Water production in quake-hit Kidapawan 80-percent restored

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KIDAPAWAN CITY (MindaNews / 29 February) – The Metro Kidapawan Water District (MKWD) has already restored its water production by 80 percent, three months after four strong quakes hit the city and other parts of Mindanao in October last year, an official said.

MKWD assistant general manager Sandy Alqueza said they used the more than P25-million loan from the Local Water Utilities Administration (LWUA) in restoring their damaged facilities.

Residents of Makilala, North Cotabato fetch free water from a source opened by the Metro Kidapawan Water District on Friday (1 November 2019) after regular water supply was disrupted following the the magnitude 6.5 quake that hit North Cotabato the day before. MindaNews photo by MANMAN DEJETO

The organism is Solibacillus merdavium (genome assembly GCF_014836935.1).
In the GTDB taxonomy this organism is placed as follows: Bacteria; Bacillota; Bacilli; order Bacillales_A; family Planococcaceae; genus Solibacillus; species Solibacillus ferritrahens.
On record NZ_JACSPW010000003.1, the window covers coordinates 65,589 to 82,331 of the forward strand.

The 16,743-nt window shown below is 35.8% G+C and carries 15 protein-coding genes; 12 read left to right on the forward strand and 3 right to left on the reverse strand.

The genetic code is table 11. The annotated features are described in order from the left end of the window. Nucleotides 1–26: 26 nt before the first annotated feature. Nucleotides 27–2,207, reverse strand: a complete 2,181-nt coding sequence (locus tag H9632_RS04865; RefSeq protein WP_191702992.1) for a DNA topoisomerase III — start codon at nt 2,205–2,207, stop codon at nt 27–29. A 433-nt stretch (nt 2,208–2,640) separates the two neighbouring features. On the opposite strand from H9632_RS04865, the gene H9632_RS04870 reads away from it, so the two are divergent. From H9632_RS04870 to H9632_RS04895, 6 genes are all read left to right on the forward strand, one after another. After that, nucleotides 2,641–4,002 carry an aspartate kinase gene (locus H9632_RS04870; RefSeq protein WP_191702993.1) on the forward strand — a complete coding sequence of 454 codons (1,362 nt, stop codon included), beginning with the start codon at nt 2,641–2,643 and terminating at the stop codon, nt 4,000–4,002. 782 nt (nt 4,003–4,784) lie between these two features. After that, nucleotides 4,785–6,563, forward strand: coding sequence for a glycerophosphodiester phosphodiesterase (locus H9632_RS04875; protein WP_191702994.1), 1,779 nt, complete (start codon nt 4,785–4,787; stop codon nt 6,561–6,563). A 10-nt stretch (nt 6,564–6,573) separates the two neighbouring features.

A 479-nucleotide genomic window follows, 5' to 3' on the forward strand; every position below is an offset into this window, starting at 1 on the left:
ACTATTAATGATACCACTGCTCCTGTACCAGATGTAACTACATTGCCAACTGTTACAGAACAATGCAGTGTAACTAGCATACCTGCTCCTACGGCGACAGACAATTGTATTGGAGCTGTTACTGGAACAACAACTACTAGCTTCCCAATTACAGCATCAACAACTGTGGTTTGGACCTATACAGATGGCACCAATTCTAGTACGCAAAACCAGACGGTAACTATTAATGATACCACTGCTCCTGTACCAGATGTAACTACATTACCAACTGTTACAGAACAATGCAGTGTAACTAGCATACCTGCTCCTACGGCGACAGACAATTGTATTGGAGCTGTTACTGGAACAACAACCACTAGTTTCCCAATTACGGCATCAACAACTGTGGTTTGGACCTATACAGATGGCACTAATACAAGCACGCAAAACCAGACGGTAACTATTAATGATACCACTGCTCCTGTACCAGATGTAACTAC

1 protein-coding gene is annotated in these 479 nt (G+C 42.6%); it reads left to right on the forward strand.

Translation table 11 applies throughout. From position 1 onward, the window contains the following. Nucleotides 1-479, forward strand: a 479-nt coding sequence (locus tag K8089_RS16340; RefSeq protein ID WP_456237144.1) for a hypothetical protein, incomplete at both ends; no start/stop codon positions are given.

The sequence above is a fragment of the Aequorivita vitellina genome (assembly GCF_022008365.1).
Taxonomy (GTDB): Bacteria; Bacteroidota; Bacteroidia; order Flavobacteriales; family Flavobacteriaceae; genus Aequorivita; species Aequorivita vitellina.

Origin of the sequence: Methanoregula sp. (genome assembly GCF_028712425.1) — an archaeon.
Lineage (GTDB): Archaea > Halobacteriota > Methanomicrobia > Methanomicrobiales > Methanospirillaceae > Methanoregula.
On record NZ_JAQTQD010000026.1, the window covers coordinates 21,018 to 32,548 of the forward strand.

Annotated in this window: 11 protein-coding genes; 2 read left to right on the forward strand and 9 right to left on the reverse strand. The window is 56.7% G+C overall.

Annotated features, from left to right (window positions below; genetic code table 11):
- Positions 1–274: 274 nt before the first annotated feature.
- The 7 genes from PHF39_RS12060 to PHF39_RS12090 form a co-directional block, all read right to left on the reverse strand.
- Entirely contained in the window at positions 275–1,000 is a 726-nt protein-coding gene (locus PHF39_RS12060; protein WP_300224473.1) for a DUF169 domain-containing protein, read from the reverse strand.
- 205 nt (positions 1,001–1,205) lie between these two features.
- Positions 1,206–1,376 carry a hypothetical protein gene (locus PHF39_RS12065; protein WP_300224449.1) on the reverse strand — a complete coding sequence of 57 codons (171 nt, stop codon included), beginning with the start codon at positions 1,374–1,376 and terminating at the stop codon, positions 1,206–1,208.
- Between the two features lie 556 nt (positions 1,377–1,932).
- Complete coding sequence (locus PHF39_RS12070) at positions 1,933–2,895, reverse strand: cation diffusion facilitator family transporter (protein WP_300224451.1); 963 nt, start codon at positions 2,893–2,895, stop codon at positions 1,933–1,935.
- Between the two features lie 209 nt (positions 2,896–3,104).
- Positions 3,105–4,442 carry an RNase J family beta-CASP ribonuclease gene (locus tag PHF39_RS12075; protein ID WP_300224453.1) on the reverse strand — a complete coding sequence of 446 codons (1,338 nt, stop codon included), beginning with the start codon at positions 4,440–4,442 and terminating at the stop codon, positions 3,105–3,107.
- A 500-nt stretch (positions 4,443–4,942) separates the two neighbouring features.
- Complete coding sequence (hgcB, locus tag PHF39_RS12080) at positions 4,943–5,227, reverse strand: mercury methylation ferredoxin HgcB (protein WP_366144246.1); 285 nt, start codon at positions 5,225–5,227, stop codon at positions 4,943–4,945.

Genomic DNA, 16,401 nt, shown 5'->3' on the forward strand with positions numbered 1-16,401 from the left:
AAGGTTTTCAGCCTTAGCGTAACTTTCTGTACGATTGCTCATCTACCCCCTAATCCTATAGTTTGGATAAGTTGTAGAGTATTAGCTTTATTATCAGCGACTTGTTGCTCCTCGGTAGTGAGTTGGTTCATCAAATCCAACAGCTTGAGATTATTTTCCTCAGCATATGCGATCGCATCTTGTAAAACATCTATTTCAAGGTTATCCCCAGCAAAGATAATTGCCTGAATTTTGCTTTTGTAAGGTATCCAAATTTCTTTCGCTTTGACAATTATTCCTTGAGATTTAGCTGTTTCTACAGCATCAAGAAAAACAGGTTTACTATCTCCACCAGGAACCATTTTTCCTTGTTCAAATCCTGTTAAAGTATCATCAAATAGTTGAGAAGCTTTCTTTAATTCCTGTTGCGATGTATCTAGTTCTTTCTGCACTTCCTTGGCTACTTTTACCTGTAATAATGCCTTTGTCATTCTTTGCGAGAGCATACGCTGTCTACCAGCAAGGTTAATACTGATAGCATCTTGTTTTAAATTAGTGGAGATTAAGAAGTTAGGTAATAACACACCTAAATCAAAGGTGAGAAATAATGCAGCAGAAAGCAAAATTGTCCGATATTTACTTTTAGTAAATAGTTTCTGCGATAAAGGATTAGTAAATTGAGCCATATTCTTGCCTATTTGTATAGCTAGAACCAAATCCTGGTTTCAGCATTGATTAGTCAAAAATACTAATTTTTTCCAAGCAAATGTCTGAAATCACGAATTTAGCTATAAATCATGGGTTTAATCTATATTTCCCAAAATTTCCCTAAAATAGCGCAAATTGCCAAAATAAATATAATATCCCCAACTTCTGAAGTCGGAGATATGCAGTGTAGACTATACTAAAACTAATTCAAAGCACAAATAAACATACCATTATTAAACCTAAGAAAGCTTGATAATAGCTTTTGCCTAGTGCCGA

Alqueza said they have yet to receive over P50 million from the P82.7-million loan from LWUA which they applied for in November.

Damage to the facilities was estimated at P82.7 million, data from the MKWD showed.

Alqueza reported the progress of restoration during the second day of the five-day public hearing on the proposed water rate increases held on Wednesday.

He said their biggest challenge is the reconstruction of their facilities at  the spring in Barangay Ilian that supplies almost all of their connections in Makilala town.

Part of the P25-million emergency loan from LWUA was used to restore their damaged spring sources at Barangay Ilian, MKWD said.

The quakes in October resulted in massive landslides that destroyed Ilian spring, which also supplies their reservoirs in Kidapawan City, it added.

The public hearing on the proposed water rate adjustments was among the requirements for another loan worth P561 million the MKWD has applied with LWUA, said Alqueza.

The bigger bulk of the loan will be used for source development projects.

The demand for more water connections in MKWD’s service areas increases by 12 percent every year or a production of 2,300 cubic meters per day, Alqueza said.

The public hearing will continue until March 2 while the new rates take effect in April. (Malu Cadeliña-Manar/MindaNews)

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